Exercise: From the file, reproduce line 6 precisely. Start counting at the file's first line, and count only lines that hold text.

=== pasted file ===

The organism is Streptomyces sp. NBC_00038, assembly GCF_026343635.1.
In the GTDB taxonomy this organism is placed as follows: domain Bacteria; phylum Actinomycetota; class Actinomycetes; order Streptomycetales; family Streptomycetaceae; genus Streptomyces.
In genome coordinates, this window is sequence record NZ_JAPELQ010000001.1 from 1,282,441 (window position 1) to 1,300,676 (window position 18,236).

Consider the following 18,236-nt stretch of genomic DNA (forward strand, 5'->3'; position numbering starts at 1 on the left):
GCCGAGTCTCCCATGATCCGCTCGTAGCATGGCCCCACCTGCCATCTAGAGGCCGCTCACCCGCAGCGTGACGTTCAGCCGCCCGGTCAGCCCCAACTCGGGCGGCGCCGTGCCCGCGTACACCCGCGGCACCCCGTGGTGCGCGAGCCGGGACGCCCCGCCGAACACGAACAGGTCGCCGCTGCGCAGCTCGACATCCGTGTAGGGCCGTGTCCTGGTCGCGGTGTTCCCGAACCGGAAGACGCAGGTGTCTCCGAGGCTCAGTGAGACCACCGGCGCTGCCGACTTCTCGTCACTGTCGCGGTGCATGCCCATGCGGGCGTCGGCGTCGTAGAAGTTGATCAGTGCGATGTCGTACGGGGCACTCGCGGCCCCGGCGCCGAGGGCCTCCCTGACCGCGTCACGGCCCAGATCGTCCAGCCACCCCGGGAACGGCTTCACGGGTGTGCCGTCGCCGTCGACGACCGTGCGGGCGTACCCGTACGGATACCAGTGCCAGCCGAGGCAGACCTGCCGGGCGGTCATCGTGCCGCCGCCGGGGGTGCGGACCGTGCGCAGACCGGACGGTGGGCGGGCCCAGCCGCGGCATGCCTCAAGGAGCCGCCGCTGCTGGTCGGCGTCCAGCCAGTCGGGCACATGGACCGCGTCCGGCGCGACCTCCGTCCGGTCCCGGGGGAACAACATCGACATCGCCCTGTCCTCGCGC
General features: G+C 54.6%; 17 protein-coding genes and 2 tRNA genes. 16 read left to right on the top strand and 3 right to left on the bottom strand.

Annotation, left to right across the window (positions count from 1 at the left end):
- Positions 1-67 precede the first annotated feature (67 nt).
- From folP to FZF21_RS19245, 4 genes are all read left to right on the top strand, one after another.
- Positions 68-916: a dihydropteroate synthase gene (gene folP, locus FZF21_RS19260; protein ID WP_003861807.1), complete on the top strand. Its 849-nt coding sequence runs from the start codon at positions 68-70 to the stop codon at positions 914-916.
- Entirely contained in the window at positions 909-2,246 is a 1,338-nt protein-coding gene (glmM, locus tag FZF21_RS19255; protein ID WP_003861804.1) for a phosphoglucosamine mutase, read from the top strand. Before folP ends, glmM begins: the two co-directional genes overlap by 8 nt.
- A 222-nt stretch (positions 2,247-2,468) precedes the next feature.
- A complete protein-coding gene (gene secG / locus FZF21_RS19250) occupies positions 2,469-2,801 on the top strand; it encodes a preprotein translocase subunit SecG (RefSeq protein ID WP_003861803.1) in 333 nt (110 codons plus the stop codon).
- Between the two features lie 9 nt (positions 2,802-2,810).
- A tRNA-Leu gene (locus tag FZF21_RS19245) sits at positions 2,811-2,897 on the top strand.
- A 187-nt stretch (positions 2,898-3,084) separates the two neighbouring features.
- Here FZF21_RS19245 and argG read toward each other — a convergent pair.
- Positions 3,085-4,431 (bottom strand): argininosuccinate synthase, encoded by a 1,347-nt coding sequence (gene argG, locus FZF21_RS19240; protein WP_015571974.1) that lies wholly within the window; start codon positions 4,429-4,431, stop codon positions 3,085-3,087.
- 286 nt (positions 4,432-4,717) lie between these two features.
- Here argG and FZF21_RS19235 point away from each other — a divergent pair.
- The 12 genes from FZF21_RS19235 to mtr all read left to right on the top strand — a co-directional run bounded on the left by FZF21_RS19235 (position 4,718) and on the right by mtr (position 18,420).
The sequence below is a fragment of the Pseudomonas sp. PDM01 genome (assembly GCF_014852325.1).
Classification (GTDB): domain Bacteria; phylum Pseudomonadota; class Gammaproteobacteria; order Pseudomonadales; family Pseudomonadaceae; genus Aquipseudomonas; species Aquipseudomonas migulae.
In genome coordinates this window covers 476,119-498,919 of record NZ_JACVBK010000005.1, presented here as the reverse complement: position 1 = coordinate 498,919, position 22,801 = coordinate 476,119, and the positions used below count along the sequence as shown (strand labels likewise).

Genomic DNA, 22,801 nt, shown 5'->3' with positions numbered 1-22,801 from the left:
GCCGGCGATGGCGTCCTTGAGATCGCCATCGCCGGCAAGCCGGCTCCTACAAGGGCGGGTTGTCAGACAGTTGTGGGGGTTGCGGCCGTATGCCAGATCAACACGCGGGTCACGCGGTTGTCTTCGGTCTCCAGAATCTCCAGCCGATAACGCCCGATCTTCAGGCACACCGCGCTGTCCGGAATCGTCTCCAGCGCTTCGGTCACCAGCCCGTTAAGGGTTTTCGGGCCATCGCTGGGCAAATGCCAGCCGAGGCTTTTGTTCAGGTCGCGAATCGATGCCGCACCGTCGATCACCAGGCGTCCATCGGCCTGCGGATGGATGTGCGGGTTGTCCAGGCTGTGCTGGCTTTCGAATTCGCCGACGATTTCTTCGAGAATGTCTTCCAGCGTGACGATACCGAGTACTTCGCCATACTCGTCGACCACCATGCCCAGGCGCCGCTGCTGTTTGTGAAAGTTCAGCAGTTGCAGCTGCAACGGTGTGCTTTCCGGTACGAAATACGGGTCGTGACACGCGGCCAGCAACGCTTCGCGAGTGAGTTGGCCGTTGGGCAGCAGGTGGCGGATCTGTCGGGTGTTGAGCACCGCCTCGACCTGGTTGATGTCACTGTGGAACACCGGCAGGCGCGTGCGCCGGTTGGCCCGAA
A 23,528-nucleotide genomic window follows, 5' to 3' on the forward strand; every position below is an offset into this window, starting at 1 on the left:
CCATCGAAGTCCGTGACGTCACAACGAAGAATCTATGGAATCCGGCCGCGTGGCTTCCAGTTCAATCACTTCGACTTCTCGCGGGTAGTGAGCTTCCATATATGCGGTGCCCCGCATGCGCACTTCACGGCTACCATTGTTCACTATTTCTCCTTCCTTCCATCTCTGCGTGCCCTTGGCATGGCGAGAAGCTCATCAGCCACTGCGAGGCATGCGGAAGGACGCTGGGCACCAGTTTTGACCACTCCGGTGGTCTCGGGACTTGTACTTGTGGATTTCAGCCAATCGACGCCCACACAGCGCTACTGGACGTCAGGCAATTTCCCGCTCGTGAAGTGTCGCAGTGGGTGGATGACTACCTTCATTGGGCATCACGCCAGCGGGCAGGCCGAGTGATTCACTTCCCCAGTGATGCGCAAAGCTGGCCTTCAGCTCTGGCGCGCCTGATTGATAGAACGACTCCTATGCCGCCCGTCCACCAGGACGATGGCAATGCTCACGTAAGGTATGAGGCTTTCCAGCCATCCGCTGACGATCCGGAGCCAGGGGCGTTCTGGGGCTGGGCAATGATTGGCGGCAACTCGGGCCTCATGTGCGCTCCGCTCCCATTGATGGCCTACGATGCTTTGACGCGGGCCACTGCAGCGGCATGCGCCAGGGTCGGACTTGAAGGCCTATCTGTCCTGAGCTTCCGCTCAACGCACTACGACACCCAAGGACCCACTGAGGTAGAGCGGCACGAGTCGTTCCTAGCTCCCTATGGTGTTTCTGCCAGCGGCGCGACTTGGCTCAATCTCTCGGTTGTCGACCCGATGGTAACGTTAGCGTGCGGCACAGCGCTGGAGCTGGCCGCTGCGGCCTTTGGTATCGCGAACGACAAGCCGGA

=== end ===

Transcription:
General features: G+C 54.6%; 17 protein-coding genes and 2 tRNA genes. 16 read left to right on the top strand and 3 right to left on the bottom strand.